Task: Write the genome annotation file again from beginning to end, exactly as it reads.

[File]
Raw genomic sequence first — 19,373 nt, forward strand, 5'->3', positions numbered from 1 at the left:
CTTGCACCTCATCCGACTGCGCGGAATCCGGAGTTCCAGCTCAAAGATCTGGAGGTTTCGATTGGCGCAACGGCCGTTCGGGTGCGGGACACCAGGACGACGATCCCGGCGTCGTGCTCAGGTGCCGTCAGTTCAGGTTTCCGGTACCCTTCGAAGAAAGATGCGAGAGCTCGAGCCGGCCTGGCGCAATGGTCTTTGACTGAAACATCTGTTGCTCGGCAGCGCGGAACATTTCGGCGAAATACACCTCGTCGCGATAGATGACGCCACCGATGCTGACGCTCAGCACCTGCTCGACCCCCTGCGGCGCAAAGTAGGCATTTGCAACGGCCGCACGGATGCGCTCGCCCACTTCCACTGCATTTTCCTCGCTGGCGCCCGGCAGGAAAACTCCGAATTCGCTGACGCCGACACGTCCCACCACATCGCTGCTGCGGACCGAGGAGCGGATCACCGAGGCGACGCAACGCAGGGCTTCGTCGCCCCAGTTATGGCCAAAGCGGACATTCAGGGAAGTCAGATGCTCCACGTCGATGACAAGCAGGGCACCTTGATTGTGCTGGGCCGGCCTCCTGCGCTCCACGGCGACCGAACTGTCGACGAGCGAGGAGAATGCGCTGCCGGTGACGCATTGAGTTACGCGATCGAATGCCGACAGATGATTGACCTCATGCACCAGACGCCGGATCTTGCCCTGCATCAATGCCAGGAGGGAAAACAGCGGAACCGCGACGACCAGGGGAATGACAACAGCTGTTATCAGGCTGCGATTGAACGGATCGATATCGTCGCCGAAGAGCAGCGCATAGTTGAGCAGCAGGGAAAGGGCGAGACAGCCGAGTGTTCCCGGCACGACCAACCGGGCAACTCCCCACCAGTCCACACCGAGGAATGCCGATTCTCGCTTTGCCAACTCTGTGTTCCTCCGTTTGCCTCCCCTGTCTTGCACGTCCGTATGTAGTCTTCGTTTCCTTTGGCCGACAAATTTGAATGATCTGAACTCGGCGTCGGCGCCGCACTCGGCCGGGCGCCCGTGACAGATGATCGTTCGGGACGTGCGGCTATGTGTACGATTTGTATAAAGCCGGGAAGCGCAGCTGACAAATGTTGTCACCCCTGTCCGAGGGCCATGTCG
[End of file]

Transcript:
Raw genomic sequence first — 19,373 nt, forward strand, 5'->3', positions numbered from 1 at the left:
CTTGCACCTCATCCGACTGCGCGGAATCCGGAGTTCCAGCTCAAAGATCTGGAGGTTTCGATTGGCGCAACGGCCGTTCGGGTGCGGGACACCAGGACGACGATCCCGGCGTCGTGCTCAGGTGCCGTCAGTTCAGGTTTCCGGTACCCTTCGAAGAAAGATGCGAGAGCTCGAGCCGGCCTGGCGCAATGGTCTTTGACTGAAACATCTGTTGCTCGGCAGCGCGGAACATTTCGGCGAAATACACCTCGTCGCGATAGATGACGCCACCGATGCTGACGCTCAGCACCTGCTCGACCCCCTGCGGCGCAAAGTAGGCATTTGCAACGGCCGCACGGATGCGCTCGCCCACTTCCACTGCATTTTCCTCGCTGGCGCCCGGCAGGAAAACTCCGAATTCGCTGACGCCGACACGTCCCACCACATCGCTGCTGCGGACCGAGGAGCGGATCACCGAGGCGACGCAACGCAGGGCTTCGTCGCCCCAGTTATGGCCAAAGCGGACATTCAGGGAAGTCAGATGCTCCACGTCGATGACAAGCAGGGCACCTTGATTGTGCTGGGCCGGCCTCCTGCGCTCCACGGCGACCGAACTGTCGACGAGCGAGGAGAATGCGCTGCCGGTGACGCATTGAGTTACGCGATCGAATGCCGACAGATGATTGACCTCATGCACCAGACGCCGGATCTTGCCCTGCATCAATGCCAGGAGGGAAAACAGCGGAACCGCGACGACCAGGGGAATGACAACAGCTGTTATCAGGCTGCGATTGAACGGATCGATATCGTCGCCGAAGAGCAGCGCATAGTTGAGCAGCAGGGAAAGGGCGAGACAGCCGAGTGTTCCCGGCACGACCAACCGGGCAACTCCCCACCAGTCCACACCGAGGAATGCCGATTCTCGCTTTGCCAACTCTGTGTTCCTCCGTTTGCCTCCCCTGTCTTGCACGTCCGTATGTAGTCTTCGTTTCCTTTGGCCGACAAATTTGAATGATCTGAACTCGGCGTCGGCGCCGCACTCGGCCGGGCGCCCGTGACAGATGATCGTTCGGGACGTGCGGCTATGTGTACGATTTGTATAAAGCCGGGAAGCGCAGCTGACAAATGTTGTCACCCCTGTCCGAGGGCCATGTCG